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ORIGINAL ARTICLE
Year : 2017  |  Volume : 1  |  Issue : 4  |  Page : 113-117

Saudi family perceptions of family-witnessed resuscitation in the adult critical care setting


King Fahad Military Medical Complex, Dhahran, Saudi Arabia

Correspondence Address:
Abdulaziz Alshaer
Director of Intensive Care and Respiratory Department, P. O. Box 946, Dhahran 31932
Saudi Arabia
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Source of Support: None, Conflict of Interest: None


DOI: 10.4103/sccj.sccj_5_18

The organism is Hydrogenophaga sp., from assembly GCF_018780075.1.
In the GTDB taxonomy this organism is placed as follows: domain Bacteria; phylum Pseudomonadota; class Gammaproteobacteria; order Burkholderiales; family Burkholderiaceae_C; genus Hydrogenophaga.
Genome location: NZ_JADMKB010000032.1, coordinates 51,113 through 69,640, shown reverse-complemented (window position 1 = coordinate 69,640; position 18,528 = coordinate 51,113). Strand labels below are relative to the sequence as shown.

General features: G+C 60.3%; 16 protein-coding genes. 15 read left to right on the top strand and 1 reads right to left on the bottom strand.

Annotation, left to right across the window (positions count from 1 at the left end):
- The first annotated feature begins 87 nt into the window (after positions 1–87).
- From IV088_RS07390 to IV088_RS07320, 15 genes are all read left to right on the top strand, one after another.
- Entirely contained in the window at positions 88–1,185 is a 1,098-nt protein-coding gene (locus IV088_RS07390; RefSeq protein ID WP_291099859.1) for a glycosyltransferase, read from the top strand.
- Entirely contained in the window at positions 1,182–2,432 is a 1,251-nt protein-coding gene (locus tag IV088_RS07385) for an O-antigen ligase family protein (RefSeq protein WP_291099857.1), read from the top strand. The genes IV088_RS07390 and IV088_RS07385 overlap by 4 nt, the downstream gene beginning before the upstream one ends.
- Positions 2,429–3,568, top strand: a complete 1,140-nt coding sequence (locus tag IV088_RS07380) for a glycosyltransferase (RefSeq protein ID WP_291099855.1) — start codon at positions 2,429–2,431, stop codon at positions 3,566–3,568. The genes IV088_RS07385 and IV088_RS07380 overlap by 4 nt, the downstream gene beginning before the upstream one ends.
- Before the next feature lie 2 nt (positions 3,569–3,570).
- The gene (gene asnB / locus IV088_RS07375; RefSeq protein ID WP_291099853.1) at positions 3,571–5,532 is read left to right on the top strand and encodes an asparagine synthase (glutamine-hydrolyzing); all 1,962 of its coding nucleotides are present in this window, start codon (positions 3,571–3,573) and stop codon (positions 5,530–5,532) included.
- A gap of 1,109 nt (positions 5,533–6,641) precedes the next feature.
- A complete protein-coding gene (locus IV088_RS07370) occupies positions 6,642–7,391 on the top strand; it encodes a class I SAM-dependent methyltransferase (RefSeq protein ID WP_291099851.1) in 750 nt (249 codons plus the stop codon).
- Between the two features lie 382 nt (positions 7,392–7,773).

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Background: During cardiopulmonary resuscitation, family members are usually pushed out of the resuscitation room. However, growing literature implies that family presence during resuscitation could be beneficial. Some health organizations worldwide such as American Heart Association and the Resuscitation Council in the UK supports family-witnessed resuscitation (FWR) and urge hospitals to develop policies to ease this process. The opinions on FWR vary widely among various cultures, and some hospitals are not applying such polices yet. This is the first study which explores the Saudi family members' opinion for family witness resuscitation in adult critical care setting. Objectives: To investigate whether patient's next of kin would like to have been present in the resuscitation room during attempted cardiopulmonary resuscitation (CPR) of their relative and their experience or knowledge of what is involved in CPR. Subjects and Methods: A retrospective, descriptive telephone survey of families of patients who had admitted in critical cares areas from January 2016 to June 2016. A family presence survey was developed to determine the desires, beliefs, and concerns about FWR. Results: Out of the 235 respondents, 143 (60.9%) wanted to be present in the room of their loved one just before death while CPR was going on. One hundred and eighty-two (77.4%) of the respondents believed that the family members should be with their loved one before death. More than half, i.e., 141 (60.0%) of the respondents believed that their presence might have eased the suffering of the deceased. One hundred and fifty-seven (66.8%) of the family members thought that their presence with the deceased in their last moments could have helped their sorrows and sadness. Conclusion: Most relatives of patients requiring CPR would like to be offered the possibility of being in the resuscitation room; this could have several benefits, so this study suggests that institutions should consider establishing programs of witnessed cardiopulmonary resuscitation for family members.


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